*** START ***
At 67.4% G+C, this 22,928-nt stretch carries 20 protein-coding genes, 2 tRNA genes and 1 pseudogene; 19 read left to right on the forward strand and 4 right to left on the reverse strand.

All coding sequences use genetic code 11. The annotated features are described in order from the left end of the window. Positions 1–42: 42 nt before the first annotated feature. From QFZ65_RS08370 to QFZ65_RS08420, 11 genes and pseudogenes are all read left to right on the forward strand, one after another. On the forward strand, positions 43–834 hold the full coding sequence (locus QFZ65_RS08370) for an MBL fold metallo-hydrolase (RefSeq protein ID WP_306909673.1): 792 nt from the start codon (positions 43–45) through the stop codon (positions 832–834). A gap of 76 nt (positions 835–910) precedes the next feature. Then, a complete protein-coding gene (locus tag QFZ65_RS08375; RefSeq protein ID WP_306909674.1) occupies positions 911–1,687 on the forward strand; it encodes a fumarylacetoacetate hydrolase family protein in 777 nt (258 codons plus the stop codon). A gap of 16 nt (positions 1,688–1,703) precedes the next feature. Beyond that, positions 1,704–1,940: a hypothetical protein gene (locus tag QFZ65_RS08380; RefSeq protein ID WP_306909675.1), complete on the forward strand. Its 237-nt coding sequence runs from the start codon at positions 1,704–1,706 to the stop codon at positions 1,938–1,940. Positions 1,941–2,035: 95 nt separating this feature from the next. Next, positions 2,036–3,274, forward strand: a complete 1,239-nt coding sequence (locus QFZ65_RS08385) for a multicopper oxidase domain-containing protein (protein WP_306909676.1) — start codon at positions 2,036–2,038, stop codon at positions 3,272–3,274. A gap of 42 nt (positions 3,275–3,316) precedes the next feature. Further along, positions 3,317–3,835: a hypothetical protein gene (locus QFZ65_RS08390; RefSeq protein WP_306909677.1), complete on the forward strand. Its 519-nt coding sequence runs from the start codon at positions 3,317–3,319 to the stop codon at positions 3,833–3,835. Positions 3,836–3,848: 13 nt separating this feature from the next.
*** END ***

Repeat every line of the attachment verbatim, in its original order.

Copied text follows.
At 67.4% G+C, this 22,928-nt stretch carries 20 protein-coding genes, 2 tRNA genes and 1 pseudogene; 19 read left to right on the forward strand and 4 right to left on the reverse strand.

All coding sequences use genetic code 11. The annotated features are described in order from the left end of the window. Positions 1–42: 42 nt before the first annotated feature. From QFZ65_RS08370 to QFZ65_RS08420, 11 genes and pseudogenes are all read left to right on the forward strand, one after another. On the forward strand, positions 43–834 hold the full coding sequence (locus QFZ65_RS08370) for an MBL fold metallo-hydrolase (RefSeq protein ID WP_306909673.1): 792 nt from the start codon (positions 43–45) through the stop codon (positions 832–834). A gap of 76 nt (positions 835–910) precedes the next feature. Then, a complete protein-coding gene (locus tag QFZ65_RS08375; RefSeq protein ID WP_306909674.1) occupies positions 911–1,687 on the forward strand; it encodes a fumarylacetoacetate hydrolase family protein in 777 nt (258 codons plus the stop codon). A gap of 16 nt (positions 1,688–1,703) precedes the next feature. Beyond that, positions 1,704–1,940: a hypothetical protein gene (locus tag QFZ65_RS08380; RefSeq protein ID WP_306909675.1), complete on the forward strand. Its 237-nt coding sequence runs from the start codon at positions 1,704–1,706 to the stop codon at positions 1,938–1,940. Positions 1,941–2,035: 95 nt separating this feature from the next. Next, positions 2,036–3,274, forward strand: a complete 1,239-nt coding sequence (locus QFZ65_RS08385) for a multicopper oxidase domain-containing protein (protein WP_306909676.1) — start codon at positions 2,036–2,038, stop codon at positions 3,272–3,274. A gap of 42 nt (positions 3,275–3,316) precedes the next feature. Further along, positions 3,317–3,835: a hypothetical protein gene (locus QFZ65_RS08390; RefSeq protein WP_306909677.1), complete on the forward strand. Its 519-nt coding sequence runs from the start codon at positions 3,317–3,319 to the stop codon at positions 3,833–3,835. Positions 3,836–3,848: 13 nt separating this feature from the next.